I have been an avid reader of carp magazines for many years, firstly because it was a good way of keeping up to date with developments within the industry as well as being a good supply of information to the minority groups of carp anglers being spawned throughout the country around the early eighties. As I remember, CARPWORLD was one of the first dedicated carp angling magazines that was commercially available, originally introduced on a bi-monthly basis. Over its eighteen years of production with Tim Paisley at the helm, each edition has been full of interesting & informative content. However, in recent times I have not purchased this magazine on a regular basis, mainly because at a retail price of £4.40, I have considered it a better option to invest my hard-earned cash elsewhere. My reluctance to purchase the magazine has been further compounded since Mr Paisley handed the editorial reigns over to Martin Ford in October 2006, & the content quality in my opinion, seemed to be lacking. Ultimately, my dismay with the magazine came to fruition upon purchasing the March 2009 edition, whereby I read Paul forward’s diary piece ‘the F word’. Oh dear, what a shame it was to hear this mans rant about the former editor of rival magazine ADVANCED CARP FISHING, Mark Holmes. Not wishing to pass judgement on Mr Forwards statements, I concluded from his piece that he clearly did not like Mr Holmes & after putting the said magazine down, I would have to say that my respect for Mr Holmes had been severely shaken. It was at this point I realised that when I pay almost a fiver for a magazine, I want information & entertainment for my money, not this kind of slanderous drivel. After all, if there is a market for this kind of publication, where known anglers put pen to paper in an effort to publicly disrespect other anglers, I’m sure it would be several hundred pages thick & not have a huge target market. Sometime later, a friend handed me a copy of the May 2009 edition of CARPWORLD in which Mr Holmes was given his ‘right to reply’. In redressing the balance, I have to say well done to Mr Holmes as my respect for him has been regained & conclusively, my regard for Mr Forward has been somewhat tarnished. I was further surprised to see that Mr Holmes had to fight for his right to reply to Mr Forwards article & I fully realised the implications this would have had, had I not have been fortunate enough to have read Mr Holmes’ reply article – my perception of Mr Holmes’ integrity would have been very low & I’m sure thousands of other readers would have had a similar opinion. In essence, I believe that talented journalists & authors will captivate readers & their style of writing will keep the magazine buying masses fully entertained. To pen articles that have the sole intent of disrespecting other anglers can, let’s face it, be written by anyone with a grudge to bear. Suffice to say, it’s unlikely I’ll be purchasing another copy of CARPWORLD again in the near future.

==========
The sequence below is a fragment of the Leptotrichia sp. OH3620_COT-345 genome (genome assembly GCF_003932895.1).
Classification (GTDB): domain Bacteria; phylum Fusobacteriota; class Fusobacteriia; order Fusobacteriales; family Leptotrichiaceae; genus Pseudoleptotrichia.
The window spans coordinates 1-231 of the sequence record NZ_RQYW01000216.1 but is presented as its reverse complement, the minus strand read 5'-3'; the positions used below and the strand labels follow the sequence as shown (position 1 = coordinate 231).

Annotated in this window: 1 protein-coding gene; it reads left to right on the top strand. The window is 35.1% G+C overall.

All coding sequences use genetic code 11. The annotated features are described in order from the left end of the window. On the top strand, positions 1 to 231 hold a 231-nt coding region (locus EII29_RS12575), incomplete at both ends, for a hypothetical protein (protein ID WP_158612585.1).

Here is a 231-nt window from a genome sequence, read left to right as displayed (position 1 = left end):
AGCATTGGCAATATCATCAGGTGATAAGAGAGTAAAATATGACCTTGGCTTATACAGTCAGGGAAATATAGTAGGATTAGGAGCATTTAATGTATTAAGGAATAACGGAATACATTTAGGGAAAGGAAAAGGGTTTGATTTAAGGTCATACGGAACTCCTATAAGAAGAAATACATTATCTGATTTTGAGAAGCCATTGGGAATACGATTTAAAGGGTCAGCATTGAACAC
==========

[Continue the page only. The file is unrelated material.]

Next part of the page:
One of the fundamental requirements for my first ever European carp fishing excursion in 2009 was ensuring I had a carp antiseptic treatment liquid in my possession. Commonly marketed by KORDA, KRYSTON & THINKING ANGLERS, I begun to ask myself the question - why have I not been using this before? For certain, I cannot remember the last time I saw another carp angler administer this form of treatment to a fish he’d caught & I think that the simple reality of its lack of use is down to cost. Having relieved my wallet of almost £12 to purchase these treatments, I could now see why many other anglers would be more likely to buy other items of tackle, or even a kilo of bait from their favourite manufacturer instead. I can think back now to a few fish that I have caught, or have seen on the bank where I wished I could turn back the clock & give them the benefit of a little TLC afforded via a small dose of these treatments, especially where I’ve had / seen recaptures & the area of infection has become significantly worse. I know that by simply asking anglers to purchase these treatments that it is unlikely to promote their use, but I’ll certainly be administering it to all my captures from now on. If nothing else, after my hook’s been in its mouth I think it’s the very least that these creatures deserve. It seems almost ironic that we are willing to spend hundreds (& in most cases, thousands) of pounds on rods, reels, alarms, bivvies etc, but we can’t spend a few quid on a bit of care for our quarry.